BOSTON (SHNS) – For Rep. Tackey Chan, growing up as an Asian American in Quincy was a lonely experience, as most of his friends were either Irish or Italian.
“I am very aware of what it’s like to be left out of the conversation, very aware of not being part of the picture, very aware of being left alone, and very aware of being ignored thinking that your voice is irrelevant,” the sixth-term Quincy Democrat said. “And to me that’s a big part of the silent struggle, or sometimes the loud struggle that no one hears, of being an Asian American.”
Chan spoke at a virtual discussion Wednesday hosted by Nutter Law Firm on Asian American and Pacific Islander discrimination and their experiences in public-facing fields. For Chan, who graduated from Brandeis University in 1995 before joining former Sen. Michael Morrissey’s office, being an advocate for a population of about 12,000 Asians in Quincy during the 1990s was “a lonely place to be sometimes.”
“You can’t get more Quincy native than me because I remember what everything was in my neighborhood before and I would shock people — I could name things that were there 35 years ago,” he said. “I represent a district that threw rocks at me as a child and I haven’t left.”
Shirley Leung, an associate editor and columnist at the Boston Globe, said her parents immigrated to the United States in 1971 and saw America “as the promised land and even though they spoke very little English, they decided we are going to settle in America and raise a family.”
“When I think about the past year and all the hate crimes against Asian Americans, especially the murders in Atlanta, I think about my parents, and if they were 25 and living in Taiwan in the year 2021, would they make that same decision to come and live in America?” Leung said. “And I don’t know if they would. I think they would stay in Asia. I’m not sure if they would come and raise their family here in America and that troubles me because what makes America so amazing is this melting pot of people.”
A series of shootings in March at several Atlanta spas left eight people dead — six of whom were women of Asian descent. A 22-year-old man is facing the death penalty for the murders, the New York Times reported
That shooting and a number of other incidents including racism stemming from the COVID-19 pandemic against Asian American and Pacific Islanders spurred a movement to stop hate crimes against people who identify as AAPI.
“Our Asian community tends to speak up less than others so we need to speak up more,” he said during the discussion. “The second thing is you need to have a good alliance with the media so they can amplify your voice and minimize any mistakes you may make.”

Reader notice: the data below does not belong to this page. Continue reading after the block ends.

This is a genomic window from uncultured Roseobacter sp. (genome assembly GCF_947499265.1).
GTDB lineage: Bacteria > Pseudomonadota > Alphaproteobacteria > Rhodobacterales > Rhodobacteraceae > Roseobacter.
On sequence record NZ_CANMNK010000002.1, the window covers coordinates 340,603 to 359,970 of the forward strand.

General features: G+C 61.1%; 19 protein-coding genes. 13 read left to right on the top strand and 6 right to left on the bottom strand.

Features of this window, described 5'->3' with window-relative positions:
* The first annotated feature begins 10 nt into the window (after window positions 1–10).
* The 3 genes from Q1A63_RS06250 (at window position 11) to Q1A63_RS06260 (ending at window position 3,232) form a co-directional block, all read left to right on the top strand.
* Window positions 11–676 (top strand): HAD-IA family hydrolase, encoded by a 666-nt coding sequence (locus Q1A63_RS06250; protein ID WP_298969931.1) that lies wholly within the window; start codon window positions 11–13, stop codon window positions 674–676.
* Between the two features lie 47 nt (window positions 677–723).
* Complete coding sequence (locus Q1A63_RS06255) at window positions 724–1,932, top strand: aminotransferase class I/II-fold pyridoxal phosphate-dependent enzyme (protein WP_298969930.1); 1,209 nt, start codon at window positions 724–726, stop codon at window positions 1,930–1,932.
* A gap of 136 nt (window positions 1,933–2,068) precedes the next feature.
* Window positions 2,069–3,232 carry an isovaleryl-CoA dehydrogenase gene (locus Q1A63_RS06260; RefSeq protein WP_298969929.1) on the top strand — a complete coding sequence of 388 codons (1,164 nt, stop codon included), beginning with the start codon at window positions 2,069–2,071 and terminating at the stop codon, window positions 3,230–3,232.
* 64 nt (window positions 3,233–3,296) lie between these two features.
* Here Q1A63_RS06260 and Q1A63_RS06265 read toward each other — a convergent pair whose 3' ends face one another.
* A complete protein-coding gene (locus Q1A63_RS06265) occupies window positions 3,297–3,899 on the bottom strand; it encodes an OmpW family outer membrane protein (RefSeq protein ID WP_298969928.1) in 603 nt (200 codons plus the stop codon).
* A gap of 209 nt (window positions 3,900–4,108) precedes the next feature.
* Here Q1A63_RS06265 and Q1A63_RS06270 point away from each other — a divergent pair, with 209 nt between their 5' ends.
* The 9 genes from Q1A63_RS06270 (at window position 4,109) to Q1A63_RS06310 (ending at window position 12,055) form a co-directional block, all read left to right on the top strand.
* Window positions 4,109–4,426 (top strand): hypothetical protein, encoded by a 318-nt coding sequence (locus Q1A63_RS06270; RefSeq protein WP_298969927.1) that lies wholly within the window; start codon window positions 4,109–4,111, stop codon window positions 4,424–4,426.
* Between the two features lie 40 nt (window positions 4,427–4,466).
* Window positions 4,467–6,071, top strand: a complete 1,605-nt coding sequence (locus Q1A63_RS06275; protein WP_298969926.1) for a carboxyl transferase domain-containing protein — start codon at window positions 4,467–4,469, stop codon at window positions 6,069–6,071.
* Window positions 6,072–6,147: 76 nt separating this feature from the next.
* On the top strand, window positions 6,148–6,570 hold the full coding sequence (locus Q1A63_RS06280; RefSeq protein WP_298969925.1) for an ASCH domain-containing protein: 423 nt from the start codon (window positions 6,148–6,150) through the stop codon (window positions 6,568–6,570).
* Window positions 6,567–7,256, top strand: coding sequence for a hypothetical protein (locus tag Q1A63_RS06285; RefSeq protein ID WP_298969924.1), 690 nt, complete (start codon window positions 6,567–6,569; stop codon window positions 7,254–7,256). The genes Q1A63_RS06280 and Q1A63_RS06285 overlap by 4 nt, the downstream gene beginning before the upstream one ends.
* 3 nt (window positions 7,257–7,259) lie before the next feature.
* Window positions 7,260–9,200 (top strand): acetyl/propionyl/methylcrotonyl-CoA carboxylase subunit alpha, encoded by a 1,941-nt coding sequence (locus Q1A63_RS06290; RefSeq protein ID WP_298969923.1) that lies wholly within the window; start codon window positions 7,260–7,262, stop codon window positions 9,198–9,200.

The third lesson Pham takes away from the Black Lives Matter movement is “you should not destroy the neighborhood that your people are living in.” He recalled a business trip to Korea in the 1980s where thousands of students were demonstrating night after night against an authoritarian regime.
“I was there one night, I could still smell the tear gas and all of those things. But the next morning, when I came back to the same place, it looked like nothing had happened. No shop was vandalized, it looked clean, neat, and business back to normal,” he said. “I think for us to have a more effective voice, to represent our voice, our community, and to make a bigger contribution to the bigger community, we need to keep those things in mind.”
What about the private sector? Is there a role for the business community to play in addressing issues of Asian American discimination? People’s United Bank Director of Government Banking Grace Lee says absolutely and points to statistics from Stop AAPI Hate which says a majority of “hate incidents” occur outside of the home.
The organization cataloged 9,081 incident reports from March 19, 2020 to June 30. Verbal harassment and shunning — the deliberate avoidance of Asian American and Pacific Islanders — make up the two largest proportions of total incidents reported, the organization reports.
Incidents on public streets, or spaces open to the public, accounted for 31 percent of incidents, while incidents at workplaces accounted for 30 percent — and both remain the top two sites where anti-AAPI hate occurs, according to the organization.
“So if you look at that, it’s not just we have a role, it is we have to have a role because we spend most of our living days in our work environment,” Lee said of the role businesses can play in mitigating discrimination. “I think corporations and businesses are embracing that role. And whether we like it or not, where our governments are failing us, the private sector is actually stepping up.”